Hello everyone!

You may have noticed a theme with our recent tutorials... We had a baby! With all of these projects and planning we've noticed sleep is hard to come by, and that's not ok! We want our sleep while we can get it, and something that has come in handy for the past few months has been our sleeping masks. We use them all the time to catch a nap. Sleeping masks really aren't hard to make, but the shape makes all the difference. And with the simple addition of some curtain black-out lining you can have a light and comfy mask that keeps sleep cozy!

I started by making a pattern for my new mask. I wanted something in the same shape of my old one, with the addition of a bigger nose slit which keeps the mask from squishing your nose. 

Once I had my pattern piece, I cut out one layer of black-out material and two layers of fabric. (Disclaimer: This mask will be washable, however because of the combination of cotton fabric and black-out lining you'll want to pre-wash your cotton so you don't get weird bunching when you wash your mask in the future.)

If you wanted to get a little fancy this is where you would add in some piping or other edging around the sides of the mask. I went for some piping that I pinned to one of the cotton pieces of fabric. As you come around the corners you'll need to give the piping some snips to help. Lots of pinning helps to keep everything in place too.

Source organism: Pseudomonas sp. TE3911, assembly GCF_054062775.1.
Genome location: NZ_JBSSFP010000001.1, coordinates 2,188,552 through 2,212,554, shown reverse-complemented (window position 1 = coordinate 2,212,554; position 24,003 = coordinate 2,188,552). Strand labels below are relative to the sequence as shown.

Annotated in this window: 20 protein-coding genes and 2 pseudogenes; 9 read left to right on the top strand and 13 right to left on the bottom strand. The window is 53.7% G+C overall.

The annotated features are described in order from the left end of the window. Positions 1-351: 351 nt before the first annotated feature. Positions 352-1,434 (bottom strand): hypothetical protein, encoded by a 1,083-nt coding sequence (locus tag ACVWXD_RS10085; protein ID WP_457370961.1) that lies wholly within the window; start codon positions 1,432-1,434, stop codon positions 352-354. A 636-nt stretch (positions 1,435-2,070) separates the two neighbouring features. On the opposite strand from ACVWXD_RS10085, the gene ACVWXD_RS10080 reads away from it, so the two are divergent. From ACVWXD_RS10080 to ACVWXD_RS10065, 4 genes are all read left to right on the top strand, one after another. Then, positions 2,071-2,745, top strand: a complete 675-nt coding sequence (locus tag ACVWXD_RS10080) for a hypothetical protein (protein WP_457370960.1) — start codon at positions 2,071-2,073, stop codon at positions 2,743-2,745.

Wherever your piping overlaps you will combine ends. Using your seam ripper you will open up both ends of the piping and overlap the ends by about 1/2". Re-pin the area and when you're done with that you'll use your zipper foot to stitch as close to the piping as possible.

Now, using the other piece of cotton, or even your pattern piece, pin a piece of elastic to both sides and adjust to your liking. Make sure to leave at least 1/2" on either end for sewing your elastic into your mask. When you have your piece of elastic you can stitch it on to what exists of the mask so far. A small safety pin holding down the middle of the elastic will help keep it from being caught in your sewing later!

Layer up your other piece of cotton and black-out fabric. These layers will go on the side of the elastic and piping. You can pin here if you like but taking it slowly to make sure all the layers line up works out just fine. You may want to start at the top, that is an easy place to leave an opening for turning your mask right-side-out later.

At this point you can hand sew the opening or top-stitch around the mask. Congrats, you've made your own sleeping mask! Whether you need it for yourself or you know a gentle sleeper with a bright bedroom, this mask will be a great comfort. Enjoy!

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